11 Dec The press vs. Google: Copyright cases to watch
Does Google News – which displays thumbnail images, headlines, and story leads in connection with links to complete news stories on external websites – infringe copyrights in the original photographs and news stories?
• Are headlines and story leads protectable expression or public domain facts?
• If no one’s copyrights are devalued by Google’s conduct, is the conduct defensible as fair use?
• Does availability to direct Google’s “crawlers” to bypass certain Web content, which would prevent its inclusion on Google News, mean that Google’s use is implicitly authorized or licensed by those who fail to employ these electronic means?
These are among the hard questions that may not need to be answered by a U.S. court if Google continues to make deals with news organizations, as it did with the Associated Press and two Belgian groups.
In early August 2006, Google and the AP announced an agreement by which Google would pay for its use of stories and photographs to which the AP owns the copyrights. The details of payment, however, were not disclosed. As reported by ZDNet, Google maintains that the deal does not undermine its position that Google News is non-infringing; rather, the agreement paves the way for a future Google product complementary to Google News.
In late November 2006, Google settled with Sofam and Scam – Belgian associations of, respectively, photographers and journalists – that were suing in Belgium to prevent Google’s use of headlines and text in links to stories from Belgian newspapers. The settlement came shortly before a rehearing of the case, which now is proceeding with three other plaintiffs.
The initial hearing resulted in an order on Sept. 5 that gave Google a choice between removing its links to the complaining newspapers or being fined one million euro per day. Google removed the links. A judgment in the case is expected in late December or early January. In any event, Google’s settlement ensures that Google News Belgium will not run dry of content.
One party that probably is following these developments with more than passing interest is Agence France-Presse, the French news agency that sued Google in federal court in Washington, D.C., on claims analogous to those in the Belgian lawsuit. AFP’s suit, which was filed in May 2005, is still in the discovery phase. Any settlement in this lawsuit likely depends on each party’s estimation of the strength of its legal arguments – discussed below – and its weighing of the benefit of having a favorable decision on the books against the risk of making law that is bad for future disputes or negotiations.
Just the facts?
A fundamental principle of copyright law is that it protects an author’s original expression but not any facts or ideas divorced from that expression. Facts and ideas inhabit the public domain, free for all to use. Google argues, based on this principle, that the headlines and story leads that it displays alongside links on Google News are not subject to copyright protection. This argument is not without merit, but courts need to give careful consideration to the actual text at issue to see if it encompasses protectible expression and not merely facts.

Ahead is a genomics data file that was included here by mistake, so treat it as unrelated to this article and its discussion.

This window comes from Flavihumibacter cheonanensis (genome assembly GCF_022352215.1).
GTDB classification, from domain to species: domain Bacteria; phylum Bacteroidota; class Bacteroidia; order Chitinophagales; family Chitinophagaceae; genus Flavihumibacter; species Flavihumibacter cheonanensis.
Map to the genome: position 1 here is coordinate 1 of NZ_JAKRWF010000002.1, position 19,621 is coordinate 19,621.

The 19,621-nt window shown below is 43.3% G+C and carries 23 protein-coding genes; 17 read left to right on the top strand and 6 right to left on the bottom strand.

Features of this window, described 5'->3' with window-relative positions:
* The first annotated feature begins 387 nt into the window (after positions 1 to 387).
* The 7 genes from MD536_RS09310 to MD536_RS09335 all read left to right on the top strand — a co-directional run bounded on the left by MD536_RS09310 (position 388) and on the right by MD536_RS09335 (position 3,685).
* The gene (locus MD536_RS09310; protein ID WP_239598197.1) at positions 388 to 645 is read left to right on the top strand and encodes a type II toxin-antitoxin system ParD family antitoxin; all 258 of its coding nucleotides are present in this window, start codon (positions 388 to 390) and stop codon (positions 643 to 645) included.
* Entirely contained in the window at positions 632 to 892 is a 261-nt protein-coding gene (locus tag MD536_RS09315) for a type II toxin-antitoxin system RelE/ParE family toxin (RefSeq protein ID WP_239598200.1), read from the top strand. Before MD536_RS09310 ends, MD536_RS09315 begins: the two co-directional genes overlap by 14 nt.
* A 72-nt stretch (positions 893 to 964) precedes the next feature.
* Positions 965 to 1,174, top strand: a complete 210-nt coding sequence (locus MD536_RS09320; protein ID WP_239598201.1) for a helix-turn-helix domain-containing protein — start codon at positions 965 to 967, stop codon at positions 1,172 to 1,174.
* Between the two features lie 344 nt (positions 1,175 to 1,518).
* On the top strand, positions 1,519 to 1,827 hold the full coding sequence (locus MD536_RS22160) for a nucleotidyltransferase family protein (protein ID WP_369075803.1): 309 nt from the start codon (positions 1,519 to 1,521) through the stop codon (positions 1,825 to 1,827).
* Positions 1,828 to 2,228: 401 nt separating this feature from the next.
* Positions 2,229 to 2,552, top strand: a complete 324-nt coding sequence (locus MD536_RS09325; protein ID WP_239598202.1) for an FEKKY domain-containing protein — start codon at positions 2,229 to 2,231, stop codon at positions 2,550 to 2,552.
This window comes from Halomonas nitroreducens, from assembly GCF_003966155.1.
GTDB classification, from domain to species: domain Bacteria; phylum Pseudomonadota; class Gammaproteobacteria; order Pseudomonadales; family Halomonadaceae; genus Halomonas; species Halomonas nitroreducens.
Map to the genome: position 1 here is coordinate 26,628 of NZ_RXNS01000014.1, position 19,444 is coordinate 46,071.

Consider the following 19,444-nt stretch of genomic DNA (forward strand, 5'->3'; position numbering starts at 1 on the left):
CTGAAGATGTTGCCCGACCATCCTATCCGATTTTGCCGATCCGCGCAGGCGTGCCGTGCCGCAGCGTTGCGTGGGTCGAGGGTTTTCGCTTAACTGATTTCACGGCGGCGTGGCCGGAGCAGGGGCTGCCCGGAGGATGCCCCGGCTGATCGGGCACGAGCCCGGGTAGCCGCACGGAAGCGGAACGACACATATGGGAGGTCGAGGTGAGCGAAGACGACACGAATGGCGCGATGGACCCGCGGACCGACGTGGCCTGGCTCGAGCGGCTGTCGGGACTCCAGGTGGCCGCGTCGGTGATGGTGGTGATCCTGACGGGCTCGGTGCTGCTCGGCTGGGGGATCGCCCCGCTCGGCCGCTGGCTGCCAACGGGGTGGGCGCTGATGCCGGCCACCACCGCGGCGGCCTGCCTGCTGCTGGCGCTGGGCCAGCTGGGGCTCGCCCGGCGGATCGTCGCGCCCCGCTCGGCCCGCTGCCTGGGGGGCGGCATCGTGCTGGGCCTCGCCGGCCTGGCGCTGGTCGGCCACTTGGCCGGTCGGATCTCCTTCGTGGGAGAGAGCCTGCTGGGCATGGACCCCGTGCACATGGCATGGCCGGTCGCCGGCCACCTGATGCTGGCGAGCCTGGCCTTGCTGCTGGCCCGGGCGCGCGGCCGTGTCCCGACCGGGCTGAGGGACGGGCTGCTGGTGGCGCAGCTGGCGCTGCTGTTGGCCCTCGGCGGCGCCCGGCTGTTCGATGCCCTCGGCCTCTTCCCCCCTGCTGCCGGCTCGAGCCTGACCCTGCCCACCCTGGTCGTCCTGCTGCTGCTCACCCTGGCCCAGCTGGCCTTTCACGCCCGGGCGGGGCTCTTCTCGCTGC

In the U.S. cases, Google also raises the fair use defense to copyright infringement. This defense is a famously amorphous and unpredictable doctrine. The defense requires a multi-factor legal analysis. Of particular importance are the following points:
• Whether the otherwise infringing use is “transformative.”
• Whether the use denies the copyright holder revenue from the work in other markets.
Google News arguably does transform each snippet of text it displays by bringing it together with others in a centralized resource. Whether this use denies the copyright holder revenue, however, is an issue of proof. If the fair use defense is available, then no one would pay a licensing fee to use content in this manner; if the conduct is infringing, a market for the license surely will develop.
Some commentary on the lawsuits has characterized the press agencies’ reliance on copyright law as disingenuous because they would rather be paid than ignored by Google. Holding out for a better deal, however, is not at odds with copyright policy; the right to exclude is meant to enable the holder of that right to negotiate for remuneration.
Although a pop singer might become famous and wealthy by virtue of pirated copies of her album circulating on the streets and the Internet, the pirated copies are no less infringements. No doubt Google does newspapers a service by connecting them to their audience, but this benefit should not negate the value of a news agency’s copyrights as bargaining chips.
Don’t come crawling
Finally, Google argues that copyright owners already have the means to exclude their content from display on Google News by erecting an electronic “no trespassing” sign for Google’s software in the form of a “robots.txt” file. Some say that news sources do not use these files because they know that being indexed by Google does them more good than harm. Others have noted that copyright law in general does not countenance infringement so long as the infringer allows rights holders to “opt out.”
It is no surprise that tough copyright issues raised by the press against Google, involving online dissemination of facts and fair use, are being resolved out of court, particularly in Europe – where defenses to copyright infringement are limited. Some say that the very premise of the World Wide Web is to link and share information, and that Google is merely facilitating the linking. Others argue that Google unjustly profits from the content developed by others. Given the settlements, the debate may continue for quite some time.
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